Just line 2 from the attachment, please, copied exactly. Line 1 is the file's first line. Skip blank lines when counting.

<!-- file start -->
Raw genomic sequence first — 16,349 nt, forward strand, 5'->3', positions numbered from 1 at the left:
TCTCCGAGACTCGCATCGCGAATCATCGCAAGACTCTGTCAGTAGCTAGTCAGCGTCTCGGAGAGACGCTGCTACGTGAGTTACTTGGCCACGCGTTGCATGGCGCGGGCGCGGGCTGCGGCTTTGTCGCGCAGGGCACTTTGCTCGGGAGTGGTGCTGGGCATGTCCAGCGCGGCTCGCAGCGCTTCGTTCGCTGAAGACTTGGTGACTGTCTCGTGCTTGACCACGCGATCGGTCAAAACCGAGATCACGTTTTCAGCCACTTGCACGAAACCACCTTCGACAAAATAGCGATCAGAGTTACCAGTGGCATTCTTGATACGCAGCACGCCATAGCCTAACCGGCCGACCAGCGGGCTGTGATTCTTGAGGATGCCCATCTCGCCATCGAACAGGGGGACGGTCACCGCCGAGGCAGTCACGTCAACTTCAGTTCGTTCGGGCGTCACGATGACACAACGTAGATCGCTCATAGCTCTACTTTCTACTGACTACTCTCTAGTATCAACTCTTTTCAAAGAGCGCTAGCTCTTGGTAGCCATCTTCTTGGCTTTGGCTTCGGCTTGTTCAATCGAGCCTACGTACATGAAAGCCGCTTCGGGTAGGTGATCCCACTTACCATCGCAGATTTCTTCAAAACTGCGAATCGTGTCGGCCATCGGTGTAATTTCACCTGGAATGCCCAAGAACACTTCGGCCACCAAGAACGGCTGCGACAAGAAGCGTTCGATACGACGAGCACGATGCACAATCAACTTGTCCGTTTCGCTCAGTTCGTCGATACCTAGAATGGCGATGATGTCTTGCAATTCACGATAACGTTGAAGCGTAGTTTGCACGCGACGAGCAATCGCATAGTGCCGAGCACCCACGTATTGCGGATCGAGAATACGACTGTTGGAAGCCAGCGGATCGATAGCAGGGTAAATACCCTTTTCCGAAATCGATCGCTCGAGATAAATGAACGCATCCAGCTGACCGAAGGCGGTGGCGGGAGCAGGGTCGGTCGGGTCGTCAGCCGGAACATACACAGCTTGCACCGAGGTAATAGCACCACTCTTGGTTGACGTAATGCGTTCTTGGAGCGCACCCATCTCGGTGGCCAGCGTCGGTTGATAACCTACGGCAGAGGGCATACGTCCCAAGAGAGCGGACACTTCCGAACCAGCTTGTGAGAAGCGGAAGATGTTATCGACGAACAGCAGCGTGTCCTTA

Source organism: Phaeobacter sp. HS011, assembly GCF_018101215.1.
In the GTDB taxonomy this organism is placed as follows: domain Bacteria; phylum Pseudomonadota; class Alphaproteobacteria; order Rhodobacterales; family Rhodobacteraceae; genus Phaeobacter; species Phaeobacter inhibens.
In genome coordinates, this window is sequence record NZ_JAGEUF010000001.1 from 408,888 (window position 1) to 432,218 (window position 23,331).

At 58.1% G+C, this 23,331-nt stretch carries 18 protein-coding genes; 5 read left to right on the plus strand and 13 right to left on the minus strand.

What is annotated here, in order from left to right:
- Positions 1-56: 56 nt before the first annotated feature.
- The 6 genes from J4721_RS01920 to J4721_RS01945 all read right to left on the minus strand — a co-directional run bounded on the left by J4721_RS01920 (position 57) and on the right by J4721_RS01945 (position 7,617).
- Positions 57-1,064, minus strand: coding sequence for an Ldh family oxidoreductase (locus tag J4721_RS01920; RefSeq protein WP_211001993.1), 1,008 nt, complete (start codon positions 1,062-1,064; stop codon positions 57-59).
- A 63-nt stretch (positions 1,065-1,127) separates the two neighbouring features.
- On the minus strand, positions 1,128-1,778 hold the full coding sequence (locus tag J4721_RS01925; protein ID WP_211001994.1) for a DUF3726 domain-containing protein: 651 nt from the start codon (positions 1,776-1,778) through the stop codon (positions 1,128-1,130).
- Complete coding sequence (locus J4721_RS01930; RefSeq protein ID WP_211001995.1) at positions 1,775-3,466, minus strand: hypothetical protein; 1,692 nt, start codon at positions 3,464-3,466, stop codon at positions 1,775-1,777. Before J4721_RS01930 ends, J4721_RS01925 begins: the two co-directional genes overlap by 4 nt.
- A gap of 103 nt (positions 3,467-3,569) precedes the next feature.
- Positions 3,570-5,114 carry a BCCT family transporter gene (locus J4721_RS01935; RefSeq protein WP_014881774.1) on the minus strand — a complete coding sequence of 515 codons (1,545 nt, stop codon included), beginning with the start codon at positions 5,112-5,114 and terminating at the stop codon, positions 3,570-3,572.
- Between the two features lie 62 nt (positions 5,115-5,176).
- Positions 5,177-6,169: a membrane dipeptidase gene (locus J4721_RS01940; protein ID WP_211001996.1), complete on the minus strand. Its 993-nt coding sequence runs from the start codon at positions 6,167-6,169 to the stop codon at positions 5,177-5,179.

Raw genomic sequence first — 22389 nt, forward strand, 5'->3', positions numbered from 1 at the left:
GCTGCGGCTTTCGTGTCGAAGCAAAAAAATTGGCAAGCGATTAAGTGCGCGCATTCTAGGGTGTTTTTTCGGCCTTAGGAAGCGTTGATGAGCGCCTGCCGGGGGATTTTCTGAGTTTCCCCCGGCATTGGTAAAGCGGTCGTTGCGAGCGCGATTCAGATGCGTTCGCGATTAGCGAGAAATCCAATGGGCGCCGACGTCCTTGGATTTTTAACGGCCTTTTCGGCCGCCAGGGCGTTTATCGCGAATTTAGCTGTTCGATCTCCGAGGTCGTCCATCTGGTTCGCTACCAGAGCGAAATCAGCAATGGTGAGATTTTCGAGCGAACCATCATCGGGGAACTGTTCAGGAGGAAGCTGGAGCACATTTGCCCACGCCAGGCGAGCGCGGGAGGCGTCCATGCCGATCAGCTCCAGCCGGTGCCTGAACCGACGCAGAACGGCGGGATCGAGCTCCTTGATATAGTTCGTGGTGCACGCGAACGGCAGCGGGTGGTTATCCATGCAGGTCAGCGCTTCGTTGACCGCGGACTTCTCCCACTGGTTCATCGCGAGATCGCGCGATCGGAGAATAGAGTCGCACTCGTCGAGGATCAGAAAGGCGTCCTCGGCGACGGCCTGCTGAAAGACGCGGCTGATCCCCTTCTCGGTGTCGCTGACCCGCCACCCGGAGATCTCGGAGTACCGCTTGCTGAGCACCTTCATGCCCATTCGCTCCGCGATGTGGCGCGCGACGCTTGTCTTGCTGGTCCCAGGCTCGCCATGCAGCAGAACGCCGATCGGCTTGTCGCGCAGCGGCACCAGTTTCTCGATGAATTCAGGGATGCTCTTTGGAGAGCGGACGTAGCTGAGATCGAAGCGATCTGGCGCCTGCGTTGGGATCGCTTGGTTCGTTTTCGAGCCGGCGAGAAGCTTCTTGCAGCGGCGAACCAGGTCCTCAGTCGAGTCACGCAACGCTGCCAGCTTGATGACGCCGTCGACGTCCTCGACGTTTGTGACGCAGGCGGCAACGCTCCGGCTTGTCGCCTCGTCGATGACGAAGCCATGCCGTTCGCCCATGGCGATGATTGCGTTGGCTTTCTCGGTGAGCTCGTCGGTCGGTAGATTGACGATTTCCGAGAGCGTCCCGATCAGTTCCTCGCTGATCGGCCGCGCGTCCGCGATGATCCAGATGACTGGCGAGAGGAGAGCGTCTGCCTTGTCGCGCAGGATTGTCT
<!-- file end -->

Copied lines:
TCTCCGAGACTCGCATCGCGAATCATCGCAAGACTCTGTCAGTAGCTAGTCAGCGTCTCGGAGAGACGCTGCTACGTGAGTTACTTGGCCACGCGTTGCATGGCGCGGGCGCGGGCTGCGGCTTTGTCGCGCAGGGCACTTTGCTCGGGAGTGGTGCTGGGCATGTCCAGCGCGGCTCGCAGCGCTTCGTTCGCTGAAGACTTGGTGACTGTCTCGTGCTTGACCACGCGATCGGTCAAAACCGAGATCACGTTTTCAGCCACTTGCACGAAACCACCTTCGACAAAATAGCGATCAGAGTTACCAGTGGCATTCTTGATACGCAGCACGCCATAGCCTAACCGGCCGACCAGCGGGCTGTGATTCTTGAGGATGCCCATCTCGCCATCGAACAGGGGGACGGTCACCGCCGAGGCAGTCACGTCAACTTCAGTTCGTTCGGGCGTCACGATGACACAACGTAGATCGCTCATAGCTCTACTTTCTACTGACTACTCTCTAGTATCAACTCTTTTCAAAGAGCGCTAGCTCTTGGTAGCCATCTTCTTGGCTTTGGCTTCGGCTTGTTCAATCGAGCCTACGTACATGAAAGCCGCTTCGGGTAGGTGATCCCACTTACCATCGCAGATTTCTTCAAAACTGCGAATCGTGTCGGCCATCGGTGTAATTTCACCTGGAATGCCCAAGAACACTTCGGCCACCAAGAACGGCTGCGACAAGAAGCGTTCGATACGACGAGCACGATGCACAATCAACTTGTCCGTTTCGCTCAGTTCGTCGATACCTAGAATGGCGATGATGTCTTGCAATTCACGATAACGTTGAAGCGTAGTTTGCACGCGACGAGCAATCGCATAGTGCCGAGCACCCACGTATTGCGGATCGAGAATACGACTGTTGGAAGCCAGCGGATCGATAGCAGGGTAAATACCCTTTTCCGAAATCGATCGCTCGAGATAAATGAACGCATCCAGCTGACCGAAGGCGGTGGCGGGAGCAGGGTCGGTCGGGTCGTCAGCCGGAACATACACAGCTTGCACCGAGGTAATAGCACCACTCTTGGTTGACGTAATGCGTTCTTGGAGCGCACCCATCTCGGTGGCCAGCGTCGGTTGATAACCTACGGCAGAGGGCATACGTCCCAAGAGAGCGGACACTTCCGAACCAGCTTGTGAGAAGCGGAAGATGTTATCGACGAACAGCAGCGTGTCCTTA